I feel it to be due to those under my command, though so little was accomplished by their efforts, to say that they deserve high praise, both officers and men, for their conduct on this day. With a few exceptions they all acted well.
I noticed particularly the gallant bearing of Captain [J. H.] Hyman, acting as major; Captain [E. B] Withers, of Company A; Captain [L. H.] Hunt, of Company C; Captain [H. A.] Rogers, of Company D; Captain [G.] Foster, of Company F; Lieutenant [T. A.] Martin, commanding Company E, and Lieutenant [R. L.] Watt, commanding Company K. Lieutenant [J. C.] Joyce, commanding Company H, led his men into action bravely and coolly, but was killed by the very first fire. Captain Glenn, of Company I, led his company all day, through all the engagements, with great spirit, but was killed by the last shot fired at us. Lieutenant C. N. Civalier acted as adjutant to the regiment, and did all that a brave an patriotic soldier could do. He also was dangerously wounded in the last charge, and Lieutenant [H. B.] Fowler, of Company A, behaved with great coolness and courage. I hear the conduct of other officers spoken of in high terms, but I have mentioned only those whom I had the opportunity to observe.
Of the privates whose conduct came under my observation, I take occasion to mention particularly Frank Scales, of Company H, as the bravest man in battle I ever saw. I should have recommended him for promotion, but that, unfortunately, he was wounded and left on the field in the battle of the 17th. John R. Neland, of Company E, acted particularly well, and is respectfully mentioned as worthy of promotion, as is Sergeant Smith, of Company B.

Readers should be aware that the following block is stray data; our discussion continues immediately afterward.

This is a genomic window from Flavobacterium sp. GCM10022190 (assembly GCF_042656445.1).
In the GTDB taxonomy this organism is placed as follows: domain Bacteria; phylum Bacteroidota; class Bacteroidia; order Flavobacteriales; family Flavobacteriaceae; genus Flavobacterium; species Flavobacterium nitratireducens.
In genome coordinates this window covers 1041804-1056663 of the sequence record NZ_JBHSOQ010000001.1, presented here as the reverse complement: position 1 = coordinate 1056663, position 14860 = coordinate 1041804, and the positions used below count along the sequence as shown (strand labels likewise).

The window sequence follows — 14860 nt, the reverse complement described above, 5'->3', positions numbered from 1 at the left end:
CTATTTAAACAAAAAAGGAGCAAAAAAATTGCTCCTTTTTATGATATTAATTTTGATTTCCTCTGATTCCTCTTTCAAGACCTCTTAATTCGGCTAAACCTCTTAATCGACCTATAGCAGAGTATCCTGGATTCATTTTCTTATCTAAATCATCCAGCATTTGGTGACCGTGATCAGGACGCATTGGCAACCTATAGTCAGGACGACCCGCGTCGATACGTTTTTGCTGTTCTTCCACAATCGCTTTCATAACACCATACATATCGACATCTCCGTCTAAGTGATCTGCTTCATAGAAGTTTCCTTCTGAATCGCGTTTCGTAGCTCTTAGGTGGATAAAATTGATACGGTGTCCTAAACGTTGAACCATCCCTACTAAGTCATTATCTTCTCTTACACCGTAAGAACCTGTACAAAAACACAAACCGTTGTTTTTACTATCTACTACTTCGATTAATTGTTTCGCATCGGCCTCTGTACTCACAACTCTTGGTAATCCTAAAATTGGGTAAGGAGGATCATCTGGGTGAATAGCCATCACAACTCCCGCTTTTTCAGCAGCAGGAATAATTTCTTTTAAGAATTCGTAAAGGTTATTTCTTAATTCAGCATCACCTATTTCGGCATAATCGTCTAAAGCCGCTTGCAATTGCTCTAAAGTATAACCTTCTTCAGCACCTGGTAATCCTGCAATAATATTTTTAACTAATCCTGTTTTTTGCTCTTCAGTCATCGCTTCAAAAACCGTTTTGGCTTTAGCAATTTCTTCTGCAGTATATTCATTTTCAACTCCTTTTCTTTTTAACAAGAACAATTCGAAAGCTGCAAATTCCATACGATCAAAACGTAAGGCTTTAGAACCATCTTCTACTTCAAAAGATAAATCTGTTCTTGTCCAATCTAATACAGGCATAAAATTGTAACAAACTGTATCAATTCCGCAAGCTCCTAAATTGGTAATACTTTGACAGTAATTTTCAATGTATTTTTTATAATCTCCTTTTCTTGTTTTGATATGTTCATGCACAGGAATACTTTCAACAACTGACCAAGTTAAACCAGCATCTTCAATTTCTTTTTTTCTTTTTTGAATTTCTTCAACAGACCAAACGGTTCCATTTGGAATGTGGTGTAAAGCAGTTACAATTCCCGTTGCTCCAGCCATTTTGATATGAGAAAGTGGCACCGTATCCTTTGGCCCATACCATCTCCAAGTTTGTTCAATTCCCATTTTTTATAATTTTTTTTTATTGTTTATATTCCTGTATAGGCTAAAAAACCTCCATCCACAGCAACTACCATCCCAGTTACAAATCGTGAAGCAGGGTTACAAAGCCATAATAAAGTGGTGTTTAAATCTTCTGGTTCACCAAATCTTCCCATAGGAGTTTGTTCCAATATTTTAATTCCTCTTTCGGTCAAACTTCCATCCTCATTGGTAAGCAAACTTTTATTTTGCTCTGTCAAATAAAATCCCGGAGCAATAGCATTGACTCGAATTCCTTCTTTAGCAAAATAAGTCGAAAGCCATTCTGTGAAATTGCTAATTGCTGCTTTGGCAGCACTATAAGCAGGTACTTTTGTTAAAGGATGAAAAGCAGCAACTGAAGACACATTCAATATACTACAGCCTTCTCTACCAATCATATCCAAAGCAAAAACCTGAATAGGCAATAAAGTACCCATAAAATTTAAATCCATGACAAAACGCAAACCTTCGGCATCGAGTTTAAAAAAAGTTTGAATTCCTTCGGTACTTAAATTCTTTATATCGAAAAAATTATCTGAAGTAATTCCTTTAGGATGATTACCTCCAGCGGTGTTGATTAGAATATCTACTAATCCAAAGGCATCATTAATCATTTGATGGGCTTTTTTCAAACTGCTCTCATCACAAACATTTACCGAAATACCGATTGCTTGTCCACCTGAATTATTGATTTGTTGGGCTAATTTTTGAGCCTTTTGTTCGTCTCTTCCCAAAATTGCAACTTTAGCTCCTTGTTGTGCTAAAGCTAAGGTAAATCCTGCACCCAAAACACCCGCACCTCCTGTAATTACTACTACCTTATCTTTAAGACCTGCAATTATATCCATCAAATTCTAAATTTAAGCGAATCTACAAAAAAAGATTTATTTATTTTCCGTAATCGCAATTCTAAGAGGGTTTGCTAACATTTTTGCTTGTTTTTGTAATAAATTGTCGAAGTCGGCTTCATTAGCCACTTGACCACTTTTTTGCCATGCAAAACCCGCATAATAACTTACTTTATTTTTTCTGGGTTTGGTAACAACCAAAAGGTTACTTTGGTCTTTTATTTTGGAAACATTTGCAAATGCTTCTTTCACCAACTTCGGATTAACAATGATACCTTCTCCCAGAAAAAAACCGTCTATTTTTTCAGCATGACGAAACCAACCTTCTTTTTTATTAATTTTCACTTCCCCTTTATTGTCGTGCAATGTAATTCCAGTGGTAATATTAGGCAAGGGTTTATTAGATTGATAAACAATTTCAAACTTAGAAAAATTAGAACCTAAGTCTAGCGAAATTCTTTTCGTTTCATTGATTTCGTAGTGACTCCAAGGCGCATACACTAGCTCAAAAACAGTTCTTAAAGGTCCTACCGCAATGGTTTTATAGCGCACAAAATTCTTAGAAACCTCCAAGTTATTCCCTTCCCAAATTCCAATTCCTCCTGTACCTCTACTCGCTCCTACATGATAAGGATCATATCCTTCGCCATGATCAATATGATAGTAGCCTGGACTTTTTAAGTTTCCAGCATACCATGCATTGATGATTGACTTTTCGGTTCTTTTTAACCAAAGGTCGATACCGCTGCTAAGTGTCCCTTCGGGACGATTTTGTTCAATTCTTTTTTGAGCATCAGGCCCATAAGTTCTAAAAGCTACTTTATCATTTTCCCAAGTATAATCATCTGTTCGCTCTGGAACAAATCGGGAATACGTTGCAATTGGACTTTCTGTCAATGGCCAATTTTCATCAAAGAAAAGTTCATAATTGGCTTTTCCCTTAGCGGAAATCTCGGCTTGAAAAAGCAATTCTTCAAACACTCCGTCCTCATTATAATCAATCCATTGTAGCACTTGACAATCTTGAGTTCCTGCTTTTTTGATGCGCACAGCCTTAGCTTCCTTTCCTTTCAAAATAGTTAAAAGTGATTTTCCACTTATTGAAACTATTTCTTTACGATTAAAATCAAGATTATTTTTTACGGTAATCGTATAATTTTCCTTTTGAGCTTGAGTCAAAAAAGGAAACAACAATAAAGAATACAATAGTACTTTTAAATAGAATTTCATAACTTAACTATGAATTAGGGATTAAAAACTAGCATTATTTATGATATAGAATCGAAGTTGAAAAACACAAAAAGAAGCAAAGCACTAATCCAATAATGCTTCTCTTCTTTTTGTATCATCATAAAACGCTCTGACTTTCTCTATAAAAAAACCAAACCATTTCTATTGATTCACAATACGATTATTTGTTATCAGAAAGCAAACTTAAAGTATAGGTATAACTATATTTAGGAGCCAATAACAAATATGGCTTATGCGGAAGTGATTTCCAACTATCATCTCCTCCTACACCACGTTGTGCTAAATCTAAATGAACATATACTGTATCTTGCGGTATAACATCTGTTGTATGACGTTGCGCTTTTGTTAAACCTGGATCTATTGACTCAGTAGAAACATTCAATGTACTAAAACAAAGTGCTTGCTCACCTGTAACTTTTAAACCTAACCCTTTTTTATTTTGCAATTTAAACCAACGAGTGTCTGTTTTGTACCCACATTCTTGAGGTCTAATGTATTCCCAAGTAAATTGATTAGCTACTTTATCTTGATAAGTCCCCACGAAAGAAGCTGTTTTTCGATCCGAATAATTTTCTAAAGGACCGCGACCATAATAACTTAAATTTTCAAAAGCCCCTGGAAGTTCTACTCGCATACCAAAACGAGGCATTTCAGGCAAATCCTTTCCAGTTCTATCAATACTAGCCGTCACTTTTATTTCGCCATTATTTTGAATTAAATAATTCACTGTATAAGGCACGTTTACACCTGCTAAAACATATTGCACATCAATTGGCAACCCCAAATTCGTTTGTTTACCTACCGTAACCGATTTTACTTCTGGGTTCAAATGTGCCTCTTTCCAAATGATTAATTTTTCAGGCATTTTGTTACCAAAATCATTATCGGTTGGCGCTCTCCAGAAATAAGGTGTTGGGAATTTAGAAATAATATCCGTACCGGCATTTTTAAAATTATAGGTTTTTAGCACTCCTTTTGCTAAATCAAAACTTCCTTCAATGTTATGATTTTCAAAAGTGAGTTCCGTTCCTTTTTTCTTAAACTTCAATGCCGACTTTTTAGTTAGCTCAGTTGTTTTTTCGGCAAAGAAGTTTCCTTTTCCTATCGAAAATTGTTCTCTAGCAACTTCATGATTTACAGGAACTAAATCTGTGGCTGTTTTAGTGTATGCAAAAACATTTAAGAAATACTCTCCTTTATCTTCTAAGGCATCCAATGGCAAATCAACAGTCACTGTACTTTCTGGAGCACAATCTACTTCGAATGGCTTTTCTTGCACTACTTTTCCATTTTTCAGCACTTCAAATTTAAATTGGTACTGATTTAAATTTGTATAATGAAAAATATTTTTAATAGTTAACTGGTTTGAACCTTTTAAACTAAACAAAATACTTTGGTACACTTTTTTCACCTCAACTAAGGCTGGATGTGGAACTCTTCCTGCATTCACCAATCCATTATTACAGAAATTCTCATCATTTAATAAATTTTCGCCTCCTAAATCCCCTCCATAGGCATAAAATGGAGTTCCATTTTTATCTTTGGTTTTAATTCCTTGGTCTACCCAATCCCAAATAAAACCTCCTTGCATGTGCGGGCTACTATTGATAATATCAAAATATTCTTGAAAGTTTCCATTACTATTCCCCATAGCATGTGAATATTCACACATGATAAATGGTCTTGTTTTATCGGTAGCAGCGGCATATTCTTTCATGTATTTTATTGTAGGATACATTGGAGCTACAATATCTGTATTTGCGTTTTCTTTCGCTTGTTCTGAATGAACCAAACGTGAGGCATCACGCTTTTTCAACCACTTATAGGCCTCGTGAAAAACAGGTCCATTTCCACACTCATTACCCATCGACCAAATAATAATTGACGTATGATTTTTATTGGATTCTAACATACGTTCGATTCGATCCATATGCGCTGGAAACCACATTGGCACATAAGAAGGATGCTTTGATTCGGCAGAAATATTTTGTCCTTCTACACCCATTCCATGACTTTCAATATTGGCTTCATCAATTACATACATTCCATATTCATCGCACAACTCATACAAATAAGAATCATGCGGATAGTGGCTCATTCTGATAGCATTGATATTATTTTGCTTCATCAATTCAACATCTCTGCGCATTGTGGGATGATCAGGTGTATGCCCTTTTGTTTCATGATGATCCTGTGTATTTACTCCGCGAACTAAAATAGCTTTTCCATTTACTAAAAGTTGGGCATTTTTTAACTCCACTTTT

I feel it to be just that I should acknowledge the fact that we were joined by a small party of the Twelfth North Carolina Regiment early in the morning, who continued with us throughout the day and rendered us very efficient aid. As to their names and other particulars, I refer to the commanding officer of that regiment, to whom I have reported in full the action of his men.
Owing to an accident, I was not able to command the regiment on the 17th, and, therefore, have the honor to call your attention to the accompanying report form Captain Hyman, who commanded on that day.
I have the honor to be, your obedient servant,
T. RUFFIN, JR.,
Lieutenant-Colonel, Commanding Thirteenth North Carolina Regiment
Source: OFFICIAL RECORDS: Series 1, Vol 19, Part 1 (Antietam - Serial 27) , Pages 1045 - 1047